BELFAST, Northern Ireland (AP) _ Prime Minister Margaret Thatcher, heavily guarded during a surprise visit to Northern Ireland, said Wednesday that Britain is more determined than ever to defeat terrorism.

''I feel strongly that terrorism must never, never win,'' she told a group of police officers and widows of murdered members of the force in east Belfast. ''If it did that would spell the end of democracy.''

Mrs. Thatcher stayed away from Roman Catholic strongholds, but Protestant demonstrators in Lisburn yelled ''Traitor, Traitor, Traitor'' and ''Go Back To England'' as she made her way through the streets where six soldiers were blown up by an Irish Republican Army bomb in June.

The demonstrators oppose the 1985 Anglo-Irish agreement giving the Irish Republic a voice in Northern Ireland's administrative affairs. Some Protestants see the accord as a betrayal by the British and the first step toward a Catholic-dominated united Ireland.

Mrs. Thatcher, who escaped an IRA assassination attempt at a 1984 conference of her governing Conservative Party, told the police officers she heard people suggest that more IRA attacks would make the public weary.

''You don't know the spirit of Northern Ireland or the spirit of the United Kingdom,'' she said. ''The more difficult things are, the greater our resolve, determination and courage to defeat that terrorism which is a cancer in our midst.''

The IRA is fighting to oust Britain from Protestant-dominated Northern Ireland and unite the province with the Roman Catholic Irish Republic under a socialist government.

This year, it has stepped up its attacks on British soldiers, killing 27 in Northern Ireland, mainland Britain and continental Europe. Leaders of Sinn Fein, the IRA's legal political wing, have said one aim of targeting the soldiers is to create public opposition to a continued British presence in the province.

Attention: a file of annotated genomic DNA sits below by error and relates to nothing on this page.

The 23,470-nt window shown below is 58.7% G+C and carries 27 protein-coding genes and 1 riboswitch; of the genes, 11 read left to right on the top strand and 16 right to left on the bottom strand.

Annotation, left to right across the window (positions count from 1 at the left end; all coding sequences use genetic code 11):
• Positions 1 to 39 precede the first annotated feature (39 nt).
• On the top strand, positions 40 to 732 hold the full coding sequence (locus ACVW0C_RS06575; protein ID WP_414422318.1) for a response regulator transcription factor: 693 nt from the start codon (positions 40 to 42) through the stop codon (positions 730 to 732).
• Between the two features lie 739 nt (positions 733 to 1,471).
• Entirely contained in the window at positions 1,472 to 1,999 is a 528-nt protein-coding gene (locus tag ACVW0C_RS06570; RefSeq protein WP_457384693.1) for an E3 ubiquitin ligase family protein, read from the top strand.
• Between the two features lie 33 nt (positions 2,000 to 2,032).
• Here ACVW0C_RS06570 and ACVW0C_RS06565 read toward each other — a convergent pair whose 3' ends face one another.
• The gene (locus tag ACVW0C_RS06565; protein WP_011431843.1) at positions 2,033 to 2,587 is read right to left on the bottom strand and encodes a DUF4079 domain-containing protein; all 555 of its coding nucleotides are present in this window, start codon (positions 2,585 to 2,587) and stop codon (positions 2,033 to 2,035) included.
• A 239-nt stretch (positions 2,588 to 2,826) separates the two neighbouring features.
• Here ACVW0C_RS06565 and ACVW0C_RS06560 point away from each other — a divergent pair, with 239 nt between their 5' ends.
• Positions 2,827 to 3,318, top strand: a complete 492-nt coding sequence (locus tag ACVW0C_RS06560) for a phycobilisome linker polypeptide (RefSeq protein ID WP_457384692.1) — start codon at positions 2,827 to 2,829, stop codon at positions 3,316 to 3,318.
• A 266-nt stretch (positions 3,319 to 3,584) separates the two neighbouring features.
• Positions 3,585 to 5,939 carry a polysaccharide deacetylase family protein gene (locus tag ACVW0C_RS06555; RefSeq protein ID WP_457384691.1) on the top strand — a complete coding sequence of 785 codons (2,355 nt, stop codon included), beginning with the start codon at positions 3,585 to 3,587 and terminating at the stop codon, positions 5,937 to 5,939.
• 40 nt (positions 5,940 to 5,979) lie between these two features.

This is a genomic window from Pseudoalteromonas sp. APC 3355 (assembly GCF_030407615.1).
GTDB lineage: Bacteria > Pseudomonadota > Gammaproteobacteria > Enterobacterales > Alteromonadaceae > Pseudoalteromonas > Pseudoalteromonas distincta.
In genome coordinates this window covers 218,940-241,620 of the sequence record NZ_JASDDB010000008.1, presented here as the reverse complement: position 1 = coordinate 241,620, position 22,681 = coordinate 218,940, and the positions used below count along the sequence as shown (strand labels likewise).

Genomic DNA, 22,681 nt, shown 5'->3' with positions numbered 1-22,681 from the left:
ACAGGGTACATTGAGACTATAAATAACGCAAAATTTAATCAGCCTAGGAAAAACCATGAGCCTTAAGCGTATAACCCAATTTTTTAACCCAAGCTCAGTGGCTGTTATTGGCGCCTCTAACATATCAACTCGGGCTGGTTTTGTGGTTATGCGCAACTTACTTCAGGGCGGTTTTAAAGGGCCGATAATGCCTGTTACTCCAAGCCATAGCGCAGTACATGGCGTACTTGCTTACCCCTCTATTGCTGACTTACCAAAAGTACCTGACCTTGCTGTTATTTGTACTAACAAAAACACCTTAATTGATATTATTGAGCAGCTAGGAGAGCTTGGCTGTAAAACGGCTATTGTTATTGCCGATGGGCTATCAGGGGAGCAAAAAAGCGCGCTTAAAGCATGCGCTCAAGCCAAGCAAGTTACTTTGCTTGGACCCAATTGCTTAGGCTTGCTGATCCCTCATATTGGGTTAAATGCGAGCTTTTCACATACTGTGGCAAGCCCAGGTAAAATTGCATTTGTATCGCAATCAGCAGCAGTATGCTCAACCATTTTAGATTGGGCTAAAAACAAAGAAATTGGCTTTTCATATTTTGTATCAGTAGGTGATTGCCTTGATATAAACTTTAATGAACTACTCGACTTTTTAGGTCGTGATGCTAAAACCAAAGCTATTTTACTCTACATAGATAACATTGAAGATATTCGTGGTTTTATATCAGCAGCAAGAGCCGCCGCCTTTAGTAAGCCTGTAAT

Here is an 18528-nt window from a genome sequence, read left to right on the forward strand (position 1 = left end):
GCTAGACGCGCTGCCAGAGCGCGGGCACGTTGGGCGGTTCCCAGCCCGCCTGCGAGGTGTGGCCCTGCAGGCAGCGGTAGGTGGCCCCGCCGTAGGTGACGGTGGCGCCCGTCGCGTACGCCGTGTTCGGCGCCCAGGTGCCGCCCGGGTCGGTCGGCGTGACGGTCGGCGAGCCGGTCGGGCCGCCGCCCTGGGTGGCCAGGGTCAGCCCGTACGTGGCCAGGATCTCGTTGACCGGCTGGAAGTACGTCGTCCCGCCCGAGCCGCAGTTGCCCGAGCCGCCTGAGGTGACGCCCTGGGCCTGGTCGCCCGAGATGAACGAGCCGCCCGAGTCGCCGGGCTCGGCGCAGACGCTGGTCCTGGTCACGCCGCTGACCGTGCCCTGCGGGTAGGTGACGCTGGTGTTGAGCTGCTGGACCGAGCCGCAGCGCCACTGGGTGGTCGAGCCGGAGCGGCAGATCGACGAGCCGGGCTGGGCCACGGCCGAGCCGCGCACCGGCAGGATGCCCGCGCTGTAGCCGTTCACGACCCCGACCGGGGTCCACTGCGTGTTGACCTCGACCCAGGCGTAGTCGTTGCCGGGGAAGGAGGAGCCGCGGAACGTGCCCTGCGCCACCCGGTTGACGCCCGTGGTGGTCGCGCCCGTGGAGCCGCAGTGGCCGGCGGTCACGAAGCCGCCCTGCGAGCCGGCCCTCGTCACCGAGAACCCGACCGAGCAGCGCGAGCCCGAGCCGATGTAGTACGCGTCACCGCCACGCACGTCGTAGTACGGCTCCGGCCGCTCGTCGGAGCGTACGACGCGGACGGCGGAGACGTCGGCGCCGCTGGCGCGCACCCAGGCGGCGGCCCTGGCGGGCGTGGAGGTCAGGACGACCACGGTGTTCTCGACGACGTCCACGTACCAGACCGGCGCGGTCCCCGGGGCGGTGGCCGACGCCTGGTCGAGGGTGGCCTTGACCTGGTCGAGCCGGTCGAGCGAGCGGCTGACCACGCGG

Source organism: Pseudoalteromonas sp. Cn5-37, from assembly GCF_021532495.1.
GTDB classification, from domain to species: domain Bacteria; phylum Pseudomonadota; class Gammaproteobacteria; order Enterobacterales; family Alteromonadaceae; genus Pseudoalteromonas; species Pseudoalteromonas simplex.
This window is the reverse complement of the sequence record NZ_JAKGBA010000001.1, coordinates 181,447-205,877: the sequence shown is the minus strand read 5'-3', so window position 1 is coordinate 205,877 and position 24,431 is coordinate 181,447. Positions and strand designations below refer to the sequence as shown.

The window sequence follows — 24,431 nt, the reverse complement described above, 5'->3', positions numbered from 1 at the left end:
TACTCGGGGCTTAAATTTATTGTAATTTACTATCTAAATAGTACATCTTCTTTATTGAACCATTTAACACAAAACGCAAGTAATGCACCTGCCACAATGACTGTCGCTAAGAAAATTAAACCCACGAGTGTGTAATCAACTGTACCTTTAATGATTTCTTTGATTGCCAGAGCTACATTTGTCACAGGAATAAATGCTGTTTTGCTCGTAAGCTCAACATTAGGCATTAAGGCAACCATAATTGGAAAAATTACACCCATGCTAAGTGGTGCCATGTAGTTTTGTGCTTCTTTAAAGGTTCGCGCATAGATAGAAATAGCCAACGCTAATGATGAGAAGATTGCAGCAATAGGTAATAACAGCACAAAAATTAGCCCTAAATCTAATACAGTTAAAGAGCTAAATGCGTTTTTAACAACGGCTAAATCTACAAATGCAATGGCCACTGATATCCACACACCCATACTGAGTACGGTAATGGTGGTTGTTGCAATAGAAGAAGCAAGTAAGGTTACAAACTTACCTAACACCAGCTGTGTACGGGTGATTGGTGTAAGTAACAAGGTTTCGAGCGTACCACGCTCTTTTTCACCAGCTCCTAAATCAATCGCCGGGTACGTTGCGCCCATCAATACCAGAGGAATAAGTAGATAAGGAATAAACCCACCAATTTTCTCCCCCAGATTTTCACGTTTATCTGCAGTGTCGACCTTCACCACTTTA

Security forces mounted a huge security operation for Mrs. Thatcher's visit, her second to Northern Ireland in less than a year. Last November, she attended a memorial service in Enniskillen for 11 people killed when the IRA bombed a ceremony for Britain's war dead.

No advance information on her itinerary was released for security reasons.

Sinn Fein publicity director Danny Morrison said the secrecy and intense security ''shows how vulnerable she feels and just how tenuous is British rule here.''

Mrs. Thatcher told the police officers that she was grateful for the sacrifices of their colleagues and their continued efforts to maintain freedom and democracy. Among the audience was policewoman Alison Johnston, 26, who lost an eye in an IRA bombing in County Fermanagh on Aug. 18.

''When we have got rid of terrorism, and we must get rid of terrorism, this is a marvelous country, a country which can be very prosperous, if again you can get the security that the rest of us in the United Kingdom take for granted,'' she said.

Mrs. Thatcher also visited several thriving factories and businesses during her day-long tour. John Hume, leader of the moderate Catholic Social Democratic and Labor Party, said he hoped her visit would help create new jobs.